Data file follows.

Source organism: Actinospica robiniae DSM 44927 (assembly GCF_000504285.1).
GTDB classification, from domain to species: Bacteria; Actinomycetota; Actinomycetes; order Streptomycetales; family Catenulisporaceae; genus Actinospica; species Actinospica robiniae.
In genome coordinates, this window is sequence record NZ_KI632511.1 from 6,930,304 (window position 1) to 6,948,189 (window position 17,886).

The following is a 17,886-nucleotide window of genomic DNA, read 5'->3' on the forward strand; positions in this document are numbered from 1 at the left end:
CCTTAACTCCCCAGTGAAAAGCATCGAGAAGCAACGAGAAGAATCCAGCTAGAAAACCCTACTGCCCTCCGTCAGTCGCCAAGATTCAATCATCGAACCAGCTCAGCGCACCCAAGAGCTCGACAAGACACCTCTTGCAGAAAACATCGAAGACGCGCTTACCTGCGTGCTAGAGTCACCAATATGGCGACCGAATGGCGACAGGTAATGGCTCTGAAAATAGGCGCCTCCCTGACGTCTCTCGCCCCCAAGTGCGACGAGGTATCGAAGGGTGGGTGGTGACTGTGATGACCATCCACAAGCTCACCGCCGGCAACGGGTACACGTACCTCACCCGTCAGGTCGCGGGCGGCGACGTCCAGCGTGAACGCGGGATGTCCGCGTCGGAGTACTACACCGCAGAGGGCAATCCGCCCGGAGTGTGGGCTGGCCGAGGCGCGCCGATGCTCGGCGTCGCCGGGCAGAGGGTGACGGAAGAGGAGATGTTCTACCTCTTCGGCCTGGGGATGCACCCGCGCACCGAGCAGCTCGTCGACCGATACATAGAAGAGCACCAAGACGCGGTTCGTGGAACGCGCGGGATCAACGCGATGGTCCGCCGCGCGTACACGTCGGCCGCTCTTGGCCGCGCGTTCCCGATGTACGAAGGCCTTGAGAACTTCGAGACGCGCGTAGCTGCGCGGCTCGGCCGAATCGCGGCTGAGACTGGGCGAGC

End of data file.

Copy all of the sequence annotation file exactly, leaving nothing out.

Source organism: Actinospica robiniae DSM 44927 (assembly GCF_000504285.1).
GTDB classification, from domain to species: Bacteria; Actinomycetota; Actinomycetes; order Streptomycetales; family Catenulisporaceae; genus Actinospica; species Actinospica robiniae.
In genome coordinates, this window is sequence record NZ_KI632511.1 from 6,930,304 (window position 1) to 6,948,189 (window position 17,886).

The following is a 17,886-nucleotide window of genomic DNA, read 5'->3' on the forward strand; positions in this document are numbered from 1 at the left end:
CCTTAACTCCCCAGTGAAAAGCATCGAGAAGCAACGAGAAGAATCCAGCTAGAAAACCCTACTGCCCTCCGTCAGTCGCCAAGATTCAATCATCGAACCAGCTCAGCGCACCCAAGAGCTCGACAAGACACCTCTTGCAGAAAACATCGAAGACGCGCTTACCTGCGTGCTAGAGTCACCAATATGGCGACCGAATGGCGACAGGTAATGGCTCTGAAAATAGGCGCCTCCCTGACGTCTCTCGCCCCCAAGTGCGACGAGGTATCGAAGGGTGGGTGGTGACTGTGATGACCATCCACAAGCTCACCGCCGGCAACGGGTACACGTACCTCACCCGTCAGGTCGCGGGCGGCGACGTCCAGCGTGAACGCGGGATGTCCGCGTCGGAGTACTACACCGCAGAGGGCAATCCGCCCGGAGTGTGGGCTGGCCGAGGCGCGCCGATGCTCGGCGTCGCCGGGCAGAGGGTGACGGAAGAGGAGATGTTCTACCTCTTCGGCCTGGGGATGCACCCGCGCACCGAGCAGCTCGTCGACCGATACATAGAAGAGCACCAAGACGCGGTTCGTGGAACGCGCGGGATCAACGCGATGGTCCGCCGCGCGTACACGTCGGCCGCTCTTGGCCGCGCGTTCCCGATGTACGAAGGCCTTGAGAACTTCGAGACGCGCGTAGCTGCGCGGCTCGGCCGAATCGCGGCTGAGACTGGGCGAGC